‘Gilmore Girls’ Star Lauren Graham Felt ‘Powerful’ After ‘Zoey’s Extraordinary Playlist’ Move
Lauren Graham is back on TV and back on NBC. The Gilmore Girls star was on NBC’s Parenthood, and now she’s on the network’s musical Zoey’s Extraordinary Playlist. Zoey (Jane Levy) can hear people’s innermost thoughts expressed as covers of hit songs with elaborate choreography. Graham plays Zoey’s boss Joan.
Graham was on a Zoey’s Extraordinary Playlist panel for the Television Critics Association on Jan. 11. She discussed one musical number whose choreography she almost refused to perform, but when she did it made her feel powerful. The first episode of Zoey’s Extraordinary Playlist is already online and new episodes air Sundays at 9 p.m. on NBC.
Why Lauren Graham wanted to be on ‘Zoey’s Extraordinary Playlist’
There were many reasons Graham wanted to be on Zoey’s Extraordinary Playlist. First was the musical numbers. “It’s what drew me to the show,” Graham said. Then, there was her costar.
“First of all, Jane is my dear friend,” Graham said. “She’s incredible in the show, and it was almost a joke between us that I would play this part. And then it came up, and it became a reality.”
Thirdly, the role of Joan was unique to Lorelai Gilmore, Sarah Braverman or any other role Graham had played.
“I hadn’t played the boss, if ever, in a long time,” Graham said. “So many things about this were really a gift, and I’m just really thankful to be a member of this cast.”
Lauren Graham had a musical background before ‘Zoey’s Extraordinary Playlist’
Graham played Miss Adelaide in Guys and Dolls in 2009, but her musical experience dates back long before that. She’d sung before too, but for much smaller audiences in the past.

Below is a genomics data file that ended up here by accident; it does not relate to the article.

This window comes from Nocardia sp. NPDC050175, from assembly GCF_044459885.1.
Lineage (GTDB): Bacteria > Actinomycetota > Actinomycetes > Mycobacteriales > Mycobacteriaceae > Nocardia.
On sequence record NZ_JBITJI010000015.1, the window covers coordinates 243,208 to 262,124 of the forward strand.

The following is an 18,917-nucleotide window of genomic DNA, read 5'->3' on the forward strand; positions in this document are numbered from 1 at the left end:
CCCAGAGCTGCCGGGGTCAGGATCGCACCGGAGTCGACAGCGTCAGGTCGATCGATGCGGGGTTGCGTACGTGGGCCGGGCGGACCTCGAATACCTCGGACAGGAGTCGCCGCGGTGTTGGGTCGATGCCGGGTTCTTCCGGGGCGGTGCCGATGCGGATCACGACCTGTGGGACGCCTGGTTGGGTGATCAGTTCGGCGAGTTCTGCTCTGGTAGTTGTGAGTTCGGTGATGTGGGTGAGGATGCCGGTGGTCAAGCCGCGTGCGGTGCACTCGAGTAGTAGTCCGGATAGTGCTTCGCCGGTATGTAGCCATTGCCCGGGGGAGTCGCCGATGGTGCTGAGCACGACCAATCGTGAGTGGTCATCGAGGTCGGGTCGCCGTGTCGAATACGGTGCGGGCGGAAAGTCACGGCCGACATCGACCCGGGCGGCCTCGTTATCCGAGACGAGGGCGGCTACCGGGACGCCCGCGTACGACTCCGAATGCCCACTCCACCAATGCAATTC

“Basically, I’m just a musical theater nerd from high school times and then was in an a capella group,” Graham said. “Just everything about the show felt like a winner to me. It just felt really fresh and really special and really happy.”
Choreographer Mandy Moore choreographs Zoey’s Extraordinary Playlist’s musical numbers. When she got to Graham’s song and dance scenes, Moore made Broadway look like a piece of cake.
“In terms of Mandy, the bar kept getting raised,” Graham said. “I was, like, ‘Okay. I’m dancing. I haven’t done that in a while. That’s fine.’ And then she would be like, ‘Okay. So in this next song, you get up on the bar.’ And I was like, ‘I’m sorry. What?’ She’s like, ‘Then you’ll get up on the bar, and you’ll dance with other people, and you’ll fly off the bar, and then some guy will catch you.’”
Most actors don’t do their own stunts. When it comes to jumping into another performer’s arms, they normally leave that to trained stuntpeople. However, Graham reluctantly did the choreography as Moore instructed and realized she could do more than she initially thought.
“I was like, ‘I don’t think so,’” Graham said. “But then I did it, and it’s so powerful. It’s just so fun. I’m so interested in continuing to learn and try to grow.”